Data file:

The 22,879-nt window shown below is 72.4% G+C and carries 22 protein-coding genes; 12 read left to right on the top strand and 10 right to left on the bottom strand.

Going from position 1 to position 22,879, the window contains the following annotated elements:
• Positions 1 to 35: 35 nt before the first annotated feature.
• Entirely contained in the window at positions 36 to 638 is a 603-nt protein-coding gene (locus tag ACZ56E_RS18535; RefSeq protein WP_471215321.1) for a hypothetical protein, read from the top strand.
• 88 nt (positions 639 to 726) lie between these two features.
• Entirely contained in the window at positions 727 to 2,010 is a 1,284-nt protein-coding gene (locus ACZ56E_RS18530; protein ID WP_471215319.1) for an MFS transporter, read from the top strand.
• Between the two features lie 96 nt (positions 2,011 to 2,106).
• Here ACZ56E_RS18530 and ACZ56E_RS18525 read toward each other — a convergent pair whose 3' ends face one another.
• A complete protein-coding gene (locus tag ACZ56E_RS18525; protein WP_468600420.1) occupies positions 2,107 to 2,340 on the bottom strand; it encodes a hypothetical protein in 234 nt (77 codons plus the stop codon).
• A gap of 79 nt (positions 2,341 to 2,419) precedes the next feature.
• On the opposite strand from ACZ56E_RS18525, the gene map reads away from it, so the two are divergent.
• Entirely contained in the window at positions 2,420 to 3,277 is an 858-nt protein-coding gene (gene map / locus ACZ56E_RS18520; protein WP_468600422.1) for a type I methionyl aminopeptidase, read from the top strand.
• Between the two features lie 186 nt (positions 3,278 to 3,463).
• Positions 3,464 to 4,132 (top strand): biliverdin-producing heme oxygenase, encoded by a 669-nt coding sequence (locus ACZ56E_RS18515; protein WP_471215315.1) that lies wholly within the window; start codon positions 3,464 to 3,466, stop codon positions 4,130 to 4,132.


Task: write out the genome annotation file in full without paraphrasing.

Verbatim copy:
The 22,879-nt window shown below is 72.4% G+C and carries 22 protein-coding genes; 12 read left to right on the top strand and 10 right to left on the bottom strand.

Going from position 1 to position 22,879, the window contains the following annotated elements:
• Positions 1 to 35: 35 nt before the first annotated feature.
• Entirely contained in the window at positions 36 to 638 is a 603-nt protein-coding gene (locus tag ACZ56E_RS18535; RefSeq protein WP_471215321.1) for a hypothetical protein, read from the top strand.
• 88 nt (positions 639 to 726) lie between these two features.
• Entirely contained in the window at positions 727 to 2,010 is a 1,284-nt protein-coding gene (locus ACZ56E_RS18530; protein ID WP_471215319.1) for an MFS transporter, read from the top strand.
• Between the two features lie 96 nt (positions 2,011 to 2,106).
• Here ACZ56E_RS18530 and ACZ56E_RS18525 read toward each other — a convergent pair whose 3' ends face one another.
• A complete protein-coding gene (locus tag ACZ56E_RS18525; protein WP_468600420.1) occupies positions 2,107 to 2,340 on the bottom strand; it encodes a hypothetical protein in 234 nt (77 codons plus the stop codon).
• A gap of 79 nt (positions 2,341 to 2,419) precedes the next feature.
• On the opposite strand from ACZ56E_RS18525, the gene map reads away from it, so the two are divergent.
• Entirely contained in the window at positions 2,420 to 3,277 is an 858-nt protein-coding gene (gene map / locus ACZ56E_RS18520; protein WP_468600422.1) for a type I methionyl aminopeptidase, read from the top strand.
• Between the two features lie 186 nt (positions 3,278 to 3,463).
• Positions 3,464 to 4,132 (top strand): biliverdin-producing heme oxygenase, encoded by a 669-nt coding sequence (locus ACZ56E_RS18515; protein WP_471215315.1) that lies wholly within the window; start codon positions 3,464 to 3,466, stop codon positions 4,130 to 4,132.